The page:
The Wales Research and Diagnostic Positron Emission Tomography Imaging Centre (PETIC) provides researchers and doctors with a far greater ability to detect malignant tissue and track the effects of drugs in incredible detail. They operate one of the most advanced PET imaging facilities in the UK.
Positron Emission Tomography (PET) scans are unique because they provide functional information which can be very sensitive for detecting small sites of disease anywhere in the body. The facilities are used to diagnose and characterise a range of diseases, particularly cancer, and in some cases to then monitor the effects of treatment and recovery. Both of these aspects are being used to help streamline and enhance the testing of new medicines.
The centre currently provides research scans for multi-centre and commercial trials, pre-clinical and radiochemistry research as well as a clinical service to the Welsh NHS, and most private healthcare providers. PETIC commenced a routine imaging service for the Welsh NHS in September 2010 and now scans more than 2,300 patients a year.
To perform a scan, the PETIC team first create a tracer by tagging a pharmaceutical with a radioactive atom that will emit a positron over the next few minutes. (A positron is an antimatter particle, and rarely found in nature!). In many facilities, tracer production occurs in the private sector, so it is significant that PETIC is able to make its own tracers within Cardiff University.
The tracer is then injected into the patient, and the scanner detects the radiation caused by the positron emission. Cancer cells take up the tracer more than healthy cells and the signal can be displayed in a three-dimensional image. Anatomical information is obtained at the same time using a computed tomography (CT) scanner. Combining both functional and structural images into a fused PET/CT image leverages the power of techniques to help in diagnosis.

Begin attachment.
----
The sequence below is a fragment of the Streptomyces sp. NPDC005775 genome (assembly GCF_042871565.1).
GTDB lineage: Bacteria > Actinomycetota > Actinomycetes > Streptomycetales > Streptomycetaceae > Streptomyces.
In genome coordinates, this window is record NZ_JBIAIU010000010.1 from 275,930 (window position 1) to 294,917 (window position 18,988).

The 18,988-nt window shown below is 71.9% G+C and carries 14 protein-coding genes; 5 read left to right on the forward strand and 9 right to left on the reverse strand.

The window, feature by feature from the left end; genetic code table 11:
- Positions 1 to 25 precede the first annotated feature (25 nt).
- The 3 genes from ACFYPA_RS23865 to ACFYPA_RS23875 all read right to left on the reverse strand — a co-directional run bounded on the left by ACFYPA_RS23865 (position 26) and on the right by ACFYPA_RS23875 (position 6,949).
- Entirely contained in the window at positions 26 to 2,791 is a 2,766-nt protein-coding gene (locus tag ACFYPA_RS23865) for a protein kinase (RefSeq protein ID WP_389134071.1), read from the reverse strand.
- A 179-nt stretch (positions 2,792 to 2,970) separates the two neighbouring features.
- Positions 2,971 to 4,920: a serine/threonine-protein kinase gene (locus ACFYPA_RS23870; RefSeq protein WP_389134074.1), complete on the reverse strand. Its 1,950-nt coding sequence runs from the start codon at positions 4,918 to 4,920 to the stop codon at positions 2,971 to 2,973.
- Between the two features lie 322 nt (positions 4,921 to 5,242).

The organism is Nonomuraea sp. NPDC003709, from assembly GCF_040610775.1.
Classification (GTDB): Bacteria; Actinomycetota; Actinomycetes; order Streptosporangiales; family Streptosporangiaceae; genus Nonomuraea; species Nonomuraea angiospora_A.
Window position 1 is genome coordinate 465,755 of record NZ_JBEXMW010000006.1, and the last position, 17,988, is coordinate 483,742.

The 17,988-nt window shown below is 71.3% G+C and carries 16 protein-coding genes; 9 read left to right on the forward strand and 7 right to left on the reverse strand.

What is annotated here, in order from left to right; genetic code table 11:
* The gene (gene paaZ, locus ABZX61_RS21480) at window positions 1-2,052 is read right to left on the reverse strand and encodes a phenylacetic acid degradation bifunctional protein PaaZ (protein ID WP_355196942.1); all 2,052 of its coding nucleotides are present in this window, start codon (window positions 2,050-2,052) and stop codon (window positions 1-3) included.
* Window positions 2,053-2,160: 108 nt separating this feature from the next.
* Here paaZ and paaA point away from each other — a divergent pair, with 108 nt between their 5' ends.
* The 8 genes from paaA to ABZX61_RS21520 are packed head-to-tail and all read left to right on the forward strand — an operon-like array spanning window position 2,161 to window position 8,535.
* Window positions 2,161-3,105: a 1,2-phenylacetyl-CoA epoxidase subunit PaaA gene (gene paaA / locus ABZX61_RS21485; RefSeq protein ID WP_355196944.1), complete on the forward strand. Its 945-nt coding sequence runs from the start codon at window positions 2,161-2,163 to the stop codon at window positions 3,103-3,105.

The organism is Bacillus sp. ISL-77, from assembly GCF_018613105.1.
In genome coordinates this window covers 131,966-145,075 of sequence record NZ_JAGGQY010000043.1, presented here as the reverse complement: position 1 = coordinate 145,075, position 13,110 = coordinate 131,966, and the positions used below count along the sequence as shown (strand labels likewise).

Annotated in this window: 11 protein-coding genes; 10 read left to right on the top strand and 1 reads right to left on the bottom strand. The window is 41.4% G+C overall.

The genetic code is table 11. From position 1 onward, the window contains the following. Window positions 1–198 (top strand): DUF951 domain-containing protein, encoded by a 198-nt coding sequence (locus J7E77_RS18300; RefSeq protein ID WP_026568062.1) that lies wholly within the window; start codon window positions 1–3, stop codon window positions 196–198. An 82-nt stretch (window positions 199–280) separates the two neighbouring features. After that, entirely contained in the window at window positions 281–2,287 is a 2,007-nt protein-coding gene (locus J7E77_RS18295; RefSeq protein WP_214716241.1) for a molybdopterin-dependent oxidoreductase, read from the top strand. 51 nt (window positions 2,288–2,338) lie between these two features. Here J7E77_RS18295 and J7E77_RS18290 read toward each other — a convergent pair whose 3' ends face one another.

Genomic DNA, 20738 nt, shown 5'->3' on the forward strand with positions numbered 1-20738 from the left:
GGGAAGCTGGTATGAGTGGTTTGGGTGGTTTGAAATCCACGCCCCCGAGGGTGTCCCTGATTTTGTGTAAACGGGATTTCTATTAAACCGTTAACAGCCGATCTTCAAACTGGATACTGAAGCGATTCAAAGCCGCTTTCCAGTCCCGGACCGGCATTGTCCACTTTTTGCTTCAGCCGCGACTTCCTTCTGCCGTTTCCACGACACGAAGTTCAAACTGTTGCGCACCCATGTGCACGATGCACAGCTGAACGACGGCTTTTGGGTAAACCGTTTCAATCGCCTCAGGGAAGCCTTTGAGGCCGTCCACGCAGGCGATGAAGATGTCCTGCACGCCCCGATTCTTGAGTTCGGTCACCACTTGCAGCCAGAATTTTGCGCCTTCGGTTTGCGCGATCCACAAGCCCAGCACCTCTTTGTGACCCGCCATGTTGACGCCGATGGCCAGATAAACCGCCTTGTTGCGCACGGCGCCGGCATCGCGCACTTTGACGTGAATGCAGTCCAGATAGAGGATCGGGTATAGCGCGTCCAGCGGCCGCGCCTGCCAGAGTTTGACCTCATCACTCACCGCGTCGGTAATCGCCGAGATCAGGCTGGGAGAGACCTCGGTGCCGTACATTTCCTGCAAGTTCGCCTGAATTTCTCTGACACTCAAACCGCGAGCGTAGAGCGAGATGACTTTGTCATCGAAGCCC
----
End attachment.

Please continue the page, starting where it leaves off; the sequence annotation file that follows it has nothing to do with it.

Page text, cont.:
PETIC serves a population of 2.4 million people across south-and mid-Wales. The centre is based in the University Hospital of Wales in Cardiff. PET imaging centres are often based in non-acute settings, but being based at Wales’ largest hospital can help for patients who need other specialist care here, for instance cardiology or paediatrics.
The Wales Cancer Research Centre has recently recruited Dr Nick Morley who is a Consultant Radiologist at PETIC. In addition to supporting the clinical service there, Nick has helped us develop a team to assess the use of PET scans for patients with brain tumours and applied to UK charities who might be able to support that work.
Despite being relatively rare, primary brain tumours and their terrible outcomes have a disproportionate effect on society, causing more ‘years of life lost’ than cancer from any other site. Dr Morley said, “Many patients deteriorate and die in a number of months, at a relatively young age. Brain cancer can affect thinking, personality and driving, with big collateral impacts on carers and family. We believe that using a PET tracer could help assess the extent of disease and its response to treatment, leading to more tailored treatment strategies and chemo-radiotherapy trial designs that can adapt to patient needs.
“I grew up in Scotland and trained in Edinburgh and Oxford, and it has been really exciting to work in PETIC for the last couple of years. We have enjoyed settling in Monmouthshire and trio siarad Cymraeg! The medical infrastructure in Wales has great possibilities and the support of the Wales Cancer Research Centre has already enabled me to grow a new branch in the network of Brain Tumour researchers.”
PETIC is eager to work with university researchers and biotechnology companies to develop and test new drugs and tracers for cancer research and other settings too. The centre naturally brings together opportunities for a wide selection of science skills and backgrounds, ranging from subatomic particles to people, all with the aim to improve patient care and health.